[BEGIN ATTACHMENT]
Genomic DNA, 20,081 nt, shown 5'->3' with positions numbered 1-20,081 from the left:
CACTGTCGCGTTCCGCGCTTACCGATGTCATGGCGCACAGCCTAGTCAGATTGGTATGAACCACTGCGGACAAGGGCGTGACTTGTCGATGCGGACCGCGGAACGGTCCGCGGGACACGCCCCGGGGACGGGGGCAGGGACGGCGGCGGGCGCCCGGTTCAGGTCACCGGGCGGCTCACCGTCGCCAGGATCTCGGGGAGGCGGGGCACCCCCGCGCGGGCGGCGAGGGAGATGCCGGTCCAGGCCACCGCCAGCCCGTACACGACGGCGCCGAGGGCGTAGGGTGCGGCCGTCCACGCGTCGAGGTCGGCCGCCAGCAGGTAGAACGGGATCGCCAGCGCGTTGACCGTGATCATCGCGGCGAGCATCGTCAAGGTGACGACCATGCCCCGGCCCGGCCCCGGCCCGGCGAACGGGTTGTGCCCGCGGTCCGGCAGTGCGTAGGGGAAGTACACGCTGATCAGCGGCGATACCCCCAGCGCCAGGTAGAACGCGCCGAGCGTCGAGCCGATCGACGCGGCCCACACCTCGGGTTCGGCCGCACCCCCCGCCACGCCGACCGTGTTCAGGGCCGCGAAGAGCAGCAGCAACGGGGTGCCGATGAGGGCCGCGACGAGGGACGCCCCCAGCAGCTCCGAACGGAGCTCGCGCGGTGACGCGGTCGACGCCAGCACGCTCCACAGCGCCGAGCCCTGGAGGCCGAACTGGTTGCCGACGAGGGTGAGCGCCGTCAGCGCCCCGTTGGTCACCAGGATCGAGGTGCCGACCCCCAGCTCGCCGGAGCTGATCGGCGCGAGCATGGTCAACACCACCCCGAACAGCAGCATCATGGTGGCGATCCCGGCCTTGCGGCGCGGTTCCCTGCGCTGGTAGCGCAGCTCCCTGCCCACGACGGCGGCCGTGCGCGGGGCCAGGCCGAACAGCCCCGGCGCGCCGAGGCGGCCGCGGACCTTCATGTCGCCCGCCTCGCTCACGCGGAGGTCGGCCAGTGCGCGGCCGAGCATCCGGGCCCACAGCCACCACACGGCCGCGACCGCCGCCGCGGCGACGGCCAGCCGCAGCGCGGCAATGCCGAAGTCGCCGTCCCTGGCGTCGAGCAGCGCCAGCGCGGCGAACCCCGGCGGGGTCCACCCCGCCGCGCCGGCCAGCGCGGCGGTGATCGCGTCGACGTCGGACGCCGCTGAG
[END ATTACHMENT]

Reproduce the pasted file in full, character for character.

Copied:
Genomic DNA, 20,081 nt, shown 5'->3' with positions numbered 1-20,081 from the left:
CACTGTCGCGTTCCGCGCTTACCGATGTCATGGCGCACAGCCTAGTCAGATTGGTATGAACCACTGCGGACAAGGGCGTGACTTGTCGATGCGGACCGCGGAACGGTCCGCGGGACACGCCCCGGGGACGGGGGCAGGGACGGCGGCGGGCGCCCGGTTCAGGTCACCGGGCGGCTCACCGTCGCCAGGATCTCGGGGAGGCGGGGCACCCCCGCGCGGGCGGCGAGGGAGATGCCGGTCCAGGCCACCGCCAGCCCGTACACGACGGCGCCGAGGGCGTAGGGTGCGGCCGTCCACGCGTCGAGGTCGGCCGCCAGCAGGTAGAACGGGATCGCCAGCGCGTTGACCGTGATCATCGCGGCGAGCATCGTCAAGGTGACGACCATGCCCCGGCCCGGCCCCGGCCCGGCGAACGGGTTGTGCCCGCGGTCCGGCAGTGCGTAGGGGAAGTACACGCTGATCAGCGGCGATACCCCCAGCGCCAGGTAGAACGCGCCGAGCGTCGAGCCGATCGACGCGGCCCACACCTCGGGTTCGGCCGCACCCCCCGCCACGCCGACCGTGTTCAGGGCCGCGAAGAGCAGCAGCAACGGGGTGCCGATGAGGGCCGCGACGAGGGACGCCCCCAGCAGCTCCGAACGGAGCTCGCGCGGTGACGCGGTCGACGCCAGCACGCTCCACAGCGCCGAGCCCTGGAGGCCGAACTGGTTGCCGACGAGGGTGAGCGCCGTCAGCGCCCCGTTGGTCACCAGGATCGAGGTGCCGACCCCCAGCTCGCCGGAGCTGATCGGCGCGAGCATGGTCAACACCACCCCGAACAGCAGCATCATGGTGGCGATCCCGGCCTTGCGGCGCGGTTCCCTGCGCTGGTAGCGCAGCTCCCTGCCCACGACGGCGGCCGTGCGCGGGGCCAGGCCGAACAGCCCCGGCGCGCCGAGGCGGCCGCGGACCTTCATGTCGCCCGCCTCGCTCACGCGGAGGTCGGCCAGTGCGCGGCCGAGCATCCGGGCCCACAGCCACCACACGGCCGCGACCGCCGCCGCGGCGACGGCCAGCCGCAGCGCGGCAATGCCGAAGTCGCCGTCCCTGGCGTCGAGCAGCGCCAGCGCGGCGAACCCCGGCGGGGTCCACCCCGCCGCGCCGGCCAGCGCGGCGGTGATCGCGTCGACGTCGGACGCCGCTGAG